I, TONYA??? Margot Robbie plays feisty figure skater Tonya Harding in a wickedly comic account of one of sport's craziest scandals - an ill-conceived plan to cripple rival Nancy Kerrigan (Caitlin Carver) so she could not compete at the 1994 Winter Olympics. Directed by Australian Craig Gillespie (Lars and the Real Girl, The Finest Hours), it has Sebastian Stan as her impetuous ex-husband, but the real stars of the rink are Robbie, who proves how good an actress she is, and Allison Janney??? as Harding's monstrous mother. February 15
MUSIC By George Palathingal
The fabulously be-wigged Sia brings her pop anthems to Allianz Stadium. Photo: Chugg Entertainment
SIA As the festive season approaches, Sia Furler continues to be the gift that keeps on giving. Not content with being music's only global megastar from Adelaide, she has just released her first Christmas album. But don't worry; she also has about a million proper pop anthems to choose from for this enormous stadium tour. December 2, Allianz Stadium, Moore Park
THE WEEKND In a world where just about every modern R&B star feels the need to jump on the hip-hop bandwagon, it's refreshing to find one that actually sings his songs all the way through. And God knows Canadian Abel Tesfaye, the badly spelt boy who is The Weeknd, has some crackers, from Can't Feel My Face to Starboy and far beyond. December 2-3, Qudos Arena, Olympic Park
POLISH CLUB So, this first weekend of summer is pretty huge. You've seen who else is playing (above) yet still the most fun you can have might be watching a rock'n'soul two-piece from Sydney thrash out not only one of the albums of this year (debut Alright Already) but also the terrific, all-new EP (Okie Dokie) with which Polish Club casually followed it mere months later. December 2, Metro Theatre, city
Polish Club's Dave Novak (left) and John Henry.
SAM SMITH Now here's a truly special show: the only Australian date (and at the Opera House, no less) for the golden-voiced Englishman who hasn't performed Down Under since his Grammys-conquering and Oscar-winning 2015. You'll be among the world's first to hear, live, tracks from Sam Smith's second album, The Thrill of It All, before he donates all profits from the gig to three Australian charities. Whatta guy. January 16, Sydney Opera House
THE XX It isn't every act that gets to headline their own show in the Domain, but when your band boasts both one of your country's most talented producers (Jamie Smith) and one of its most sublime voices (that of Romy Madley Croft) such good things are inevitable. The Brit indietronic trio have been surprisingly upbeat lately, too, which should make their live show even more appealing. January 20, The Domain
ALANIS MORISSETTE The Canadian alt-rock queen strips things back for an acoustic gig that will attempt to make the cavernous International Convention Centre feel intimate ??? so good luck to her with that. There will be nostalgia aplenty for those who fell for Alanis Morissette during the Jagged Little Pill days of the mid-'90s, and empowerment and inspiration for, well, everyone. January 24, ICC, Darling Harbour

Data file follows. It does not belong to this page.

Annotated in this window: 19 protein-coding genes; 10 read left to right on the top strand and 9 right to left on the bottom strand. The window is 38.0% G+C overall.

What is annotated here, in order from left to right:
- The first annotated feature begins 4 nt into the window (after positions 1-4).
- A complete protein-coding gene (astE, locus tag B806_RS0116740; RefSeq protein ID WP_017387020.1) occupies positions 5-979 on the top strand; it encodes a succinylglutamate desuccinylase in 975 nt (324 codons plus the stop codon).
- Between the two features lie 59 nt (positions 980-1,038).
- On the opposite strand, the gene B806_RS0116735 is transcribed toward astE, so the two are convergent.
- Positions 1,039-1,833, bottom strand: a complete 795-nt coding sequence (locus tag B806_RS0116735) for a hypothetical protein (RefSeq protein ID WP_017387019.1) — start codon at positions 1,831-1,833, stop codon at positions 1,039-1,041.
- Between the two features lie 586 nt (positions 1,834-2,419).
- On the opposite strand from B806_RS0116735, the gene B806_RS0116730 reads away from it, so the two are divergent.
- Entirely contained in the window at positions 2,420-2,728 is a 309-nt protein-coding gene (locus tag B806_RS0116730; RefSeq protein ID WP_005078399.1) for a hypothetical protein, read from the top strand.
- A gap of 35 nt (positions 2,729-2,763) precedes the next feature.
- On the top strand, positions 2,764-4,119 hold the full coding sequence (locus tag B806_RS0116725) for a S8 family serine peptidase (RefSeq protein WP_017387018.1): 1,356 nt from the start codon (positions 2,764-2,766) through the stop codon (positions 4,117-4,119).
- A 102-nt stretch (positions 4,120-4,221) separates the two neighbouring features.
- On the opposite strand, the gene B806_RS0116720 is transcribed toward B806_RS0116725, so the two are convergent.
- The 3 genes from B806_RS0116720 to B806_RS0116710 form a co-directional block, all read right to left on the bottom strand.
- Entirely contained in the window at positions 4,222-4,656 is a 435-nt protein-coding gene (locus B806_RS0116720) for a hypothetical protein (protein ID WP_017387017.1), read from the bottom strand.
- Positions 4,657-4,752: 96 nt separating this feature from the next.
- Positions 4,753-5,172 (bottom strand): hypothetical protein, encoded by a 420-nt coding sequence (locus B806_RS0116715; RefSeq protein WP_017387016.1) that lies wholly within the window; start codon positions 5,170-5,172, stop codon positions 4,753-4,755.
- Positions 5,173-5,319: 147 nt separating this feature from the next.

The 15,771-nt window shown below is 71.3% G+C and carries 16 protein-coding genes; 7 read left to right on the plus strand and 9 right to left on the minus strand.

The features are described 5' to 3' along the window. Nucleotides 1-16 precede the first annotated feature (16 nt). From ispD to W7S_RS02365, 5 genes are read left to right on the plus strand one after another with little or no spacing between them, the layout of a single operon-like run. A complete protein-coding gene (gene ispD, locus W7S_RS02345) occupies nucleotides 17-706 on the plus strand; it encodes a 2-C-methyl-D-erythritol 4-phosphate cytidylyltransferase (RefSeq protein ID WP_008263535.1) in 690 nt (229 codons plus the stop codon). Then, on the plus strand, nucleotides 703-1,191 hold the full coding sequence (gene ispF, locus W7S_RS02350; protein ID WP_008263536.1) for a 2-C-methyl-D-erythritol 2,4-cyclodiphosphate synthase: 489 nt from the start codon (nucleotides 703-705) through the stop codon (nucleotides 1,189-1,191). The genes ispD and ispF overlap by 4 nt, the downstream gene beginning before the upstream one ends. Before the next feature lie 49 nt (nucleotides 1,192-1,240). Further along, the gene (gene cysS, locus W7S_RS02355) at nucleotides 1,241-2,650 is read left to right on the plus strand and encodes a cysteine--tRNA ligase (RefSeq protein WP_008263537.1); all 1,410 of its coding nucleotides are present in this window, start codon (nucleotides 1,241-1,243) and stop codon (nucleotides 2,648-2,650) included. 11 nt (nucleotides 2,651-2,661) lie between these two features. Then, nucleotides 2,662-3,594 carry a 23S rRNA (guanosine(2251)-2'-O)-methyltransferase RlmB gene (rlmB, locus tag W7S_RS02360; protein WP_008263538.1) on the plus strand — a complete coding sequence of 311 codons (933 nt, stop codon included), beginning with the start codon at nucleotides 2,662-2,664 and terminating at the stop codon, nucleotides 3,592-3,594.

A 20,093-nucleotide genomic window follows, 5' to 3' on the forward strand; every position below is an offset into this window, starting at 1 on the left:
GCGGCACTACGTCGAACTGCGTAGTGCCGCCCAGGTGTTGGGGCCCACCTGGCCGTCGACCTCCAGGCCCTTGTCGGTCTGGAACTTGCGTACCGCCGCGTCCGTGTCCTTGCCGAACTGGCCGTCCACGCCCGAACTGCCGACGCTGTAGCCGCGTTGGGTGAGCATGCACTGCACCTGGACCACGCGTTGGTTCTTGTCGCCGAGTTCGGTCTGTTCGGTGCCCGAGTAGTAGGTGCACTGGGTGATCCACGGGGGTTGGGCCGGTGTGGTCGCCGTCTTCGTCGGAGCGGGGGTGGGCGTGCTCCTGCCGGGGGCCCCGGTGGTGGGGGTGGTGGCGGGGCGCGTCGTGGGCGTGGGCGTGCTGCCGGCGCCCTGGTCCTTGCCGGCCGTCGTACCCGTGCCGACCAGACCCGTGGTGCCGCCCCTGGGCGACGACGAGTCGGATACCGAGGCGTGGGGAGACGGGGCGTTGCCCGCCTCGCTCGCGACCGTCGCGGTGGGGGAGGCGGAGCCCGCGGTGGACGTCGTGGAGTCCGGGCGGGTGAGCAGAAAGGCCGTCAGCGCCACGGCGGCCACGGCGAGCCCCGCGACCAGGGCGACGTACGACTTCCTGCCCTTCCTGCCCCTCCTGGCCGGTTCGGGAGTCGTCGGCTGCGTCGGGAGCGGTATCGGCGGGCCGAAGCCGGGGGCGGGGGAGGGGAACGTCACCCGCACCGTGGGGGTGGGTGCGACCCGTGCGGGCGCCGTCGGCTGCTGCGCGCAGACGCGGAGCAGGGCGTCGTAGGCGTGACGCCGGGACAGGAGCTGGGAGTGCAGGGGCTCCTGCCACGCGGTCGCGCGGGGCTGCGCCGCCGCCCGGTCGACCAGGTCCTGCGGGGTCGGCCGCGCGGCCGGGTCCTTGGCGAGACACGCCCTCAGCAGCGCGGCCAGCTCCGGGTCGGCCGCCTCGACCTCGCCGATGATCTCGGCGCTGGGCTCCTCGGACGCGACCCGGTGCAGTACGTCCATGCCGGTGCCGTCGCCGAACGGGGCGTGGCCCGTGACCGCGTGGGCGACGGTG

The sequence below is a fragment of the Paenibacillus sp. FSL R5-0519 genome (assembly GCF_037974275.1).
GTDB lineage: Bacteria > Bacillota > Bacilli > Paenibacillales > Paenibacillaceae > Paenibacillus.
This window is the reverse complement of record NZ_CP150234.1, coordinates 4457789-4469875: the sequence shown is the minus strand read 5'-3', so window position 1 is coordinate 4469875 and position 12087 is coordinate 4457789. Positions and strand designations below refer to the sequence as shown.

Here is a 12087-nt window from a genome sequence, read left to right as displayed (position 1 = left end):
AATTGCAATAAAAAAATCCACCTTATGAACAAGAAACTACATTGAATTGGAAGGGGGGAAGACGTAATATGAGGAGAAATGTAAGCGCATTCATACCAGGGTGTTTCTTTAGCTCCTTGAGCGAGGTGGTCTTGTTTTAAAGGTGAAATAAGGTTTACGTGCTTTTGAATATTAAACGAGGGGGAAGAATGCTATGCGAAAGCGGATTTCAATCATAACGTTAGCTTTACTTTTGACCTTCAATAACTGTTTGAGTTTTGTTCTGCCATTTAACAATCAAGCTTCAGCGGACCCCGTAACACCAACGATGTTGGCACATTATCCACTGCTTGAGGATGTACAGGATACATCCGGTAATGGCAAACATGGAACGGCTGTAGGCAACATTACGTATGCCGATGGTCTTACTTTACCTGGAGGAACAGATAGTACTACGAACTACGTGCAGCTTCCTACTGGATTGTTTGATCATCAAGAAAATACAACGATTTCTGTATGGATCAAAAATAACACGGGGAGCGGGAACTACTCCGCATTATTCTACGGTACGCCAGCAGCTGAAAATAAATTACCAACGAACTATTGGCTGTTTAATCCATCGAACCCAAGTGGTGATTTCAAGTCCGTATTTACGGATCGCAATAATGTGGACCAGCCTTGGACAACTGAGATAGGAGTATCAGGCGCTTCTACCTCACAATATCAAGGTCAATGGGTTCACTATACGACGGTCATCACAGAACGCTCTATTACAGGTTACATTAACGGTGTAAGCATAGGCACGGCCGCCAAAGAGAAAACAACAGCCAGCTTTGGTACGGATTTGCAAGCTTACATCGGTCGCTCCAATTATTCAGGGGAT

Dave Grohl (centre) brings the Foo Fighters to town in January as part of their world tour.
FOO FIGHTERS After the fun and folly of August's covers-tastic Chevy Metal show that capped off the promotional tour for the Foo Fighters album, Concrete and Gold, Dave Grohl and Taylor Hawkins are rejoining the rest of the Foos for what they do best: rock a bloody big stadium like no one else currently out there can. January 27, ANZ Stadium, Olympic Park
MARIAH CAREY All you want for Christmas is what? A ticket to see Mariah Carey? There certainly aren't many divas left in the Carey mould. It remains to be seen if her voice can still hit the extraordinary high notes of her '90s peak but she certainly still has star quality to burn, not to mention nearly 30 years' worth of R&B-inflected pop gems. February 10, Parramatta Park
???STAGE + COMEDY By Elissa Blake
Maggie McKenna is the eponymous Muriel in Muriel's Wedding the Musical.
MURIEL'S WEDDING If the reviews are anything to go by, the Sydney Theatre Company has a hit on its hands and the show's lead Maggie McKenna is a star in the making. Until January 28, Roslyn Packer Theatre
THE BEAR PACK Off the back of a successful run at the Edinburgh Fringe Festival, Steen Raskopoulos and Carlo Ritchie bring their tremendous improv skills home to Sydney for 60 minutes of storytelling mayhem. Audience participation is pretty much compulsory in this hugely fun show, as the Raskopoulos and Ritchie pick the audience's brains for ideas. December 14, Enmore Theatre
THE UNBELIEVABLES New York's Harrison Greenbaum emcees this big-budget evening of magic, illusion and circus skills featuring magician Shin Lim, ventriloquist Jay Johnson and Roberto Karlos, one of the world's greatest jugglers. December 19-29, The Concert Hall, Sydney Opera House
THE WIZARD OF OZ Anthony Warlow stars as the Wizard in this eye-popping production first seen at the Palladium in London. Samantha Dodemaide is your Dorothy and you'll be as swept up in the twister as she is. December 30 - January 28, Capitol Theatre
THE MERRY WIDOW Australian soprano Danielle de Niese takes the role of the bubbly, high-living Hannah, a woman left alone after just eight days of marriage, in this fabulously costumed production of Franz Lehar's evergreen operetta. Graeme Murphy directs. January 2 - February 3, Sydney Opera House